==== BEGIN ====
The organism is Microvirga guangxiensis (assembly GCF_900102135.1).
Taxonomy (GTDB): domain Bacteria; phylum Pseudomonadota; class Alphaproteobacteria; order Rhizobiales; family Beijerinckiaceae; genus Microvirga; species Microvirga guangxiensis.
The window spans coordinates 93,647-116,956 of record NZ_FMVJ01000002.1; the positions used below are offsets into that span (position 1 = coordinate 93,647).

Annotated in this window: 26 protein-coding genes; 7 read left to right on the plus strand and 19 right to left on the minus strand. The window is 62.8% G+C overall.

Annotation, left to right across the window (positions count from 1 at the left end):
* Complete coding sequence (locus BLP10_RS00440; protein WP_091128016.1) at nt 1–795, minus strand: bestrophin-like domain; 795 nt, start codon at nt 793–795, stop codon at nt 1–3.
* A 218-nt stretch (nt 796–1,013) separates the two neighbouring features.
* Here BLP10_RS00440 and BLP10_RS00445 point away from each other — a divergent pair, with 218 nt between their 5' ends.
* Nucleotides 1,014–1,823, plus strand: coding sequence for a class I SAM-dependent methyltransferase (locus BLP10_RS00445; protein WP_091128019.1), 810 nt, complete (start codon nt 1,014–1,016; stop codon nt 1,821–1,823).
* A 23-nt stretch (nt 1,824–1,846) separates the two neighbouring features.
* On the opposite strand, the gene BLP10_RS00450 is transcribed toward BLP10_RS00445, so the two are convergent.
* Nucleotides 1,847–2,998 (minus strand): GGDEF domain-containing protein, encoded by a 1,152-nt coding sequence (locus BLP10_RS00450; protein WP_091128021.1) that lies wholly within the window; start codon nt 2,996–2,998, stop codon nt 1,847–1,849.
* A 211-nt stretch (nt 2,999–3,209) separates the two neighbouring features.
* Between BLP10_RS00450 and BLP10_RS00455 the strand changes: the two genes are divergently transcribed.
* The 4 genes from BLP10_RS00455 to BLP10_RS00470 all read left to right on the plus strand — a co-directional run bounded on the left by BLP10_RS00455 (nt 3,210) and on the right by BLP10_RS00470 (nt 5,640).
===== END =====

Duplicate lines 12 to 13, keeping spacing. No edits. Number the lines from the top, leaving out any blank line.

* Nucleotides 1,847–2,998 (minus strand): GGDEF domain-containing protein, encoded by a 1,152-nt coding sequence (locus BLP10_RS00450; protein WP_091128021.1) that lies wholly within the window; start codon nt 2,996–2,998, stop codon nt 1,847–1,849.
* A 211-nt stretch (nt 2,999–3,209) separates the two neighbouring features.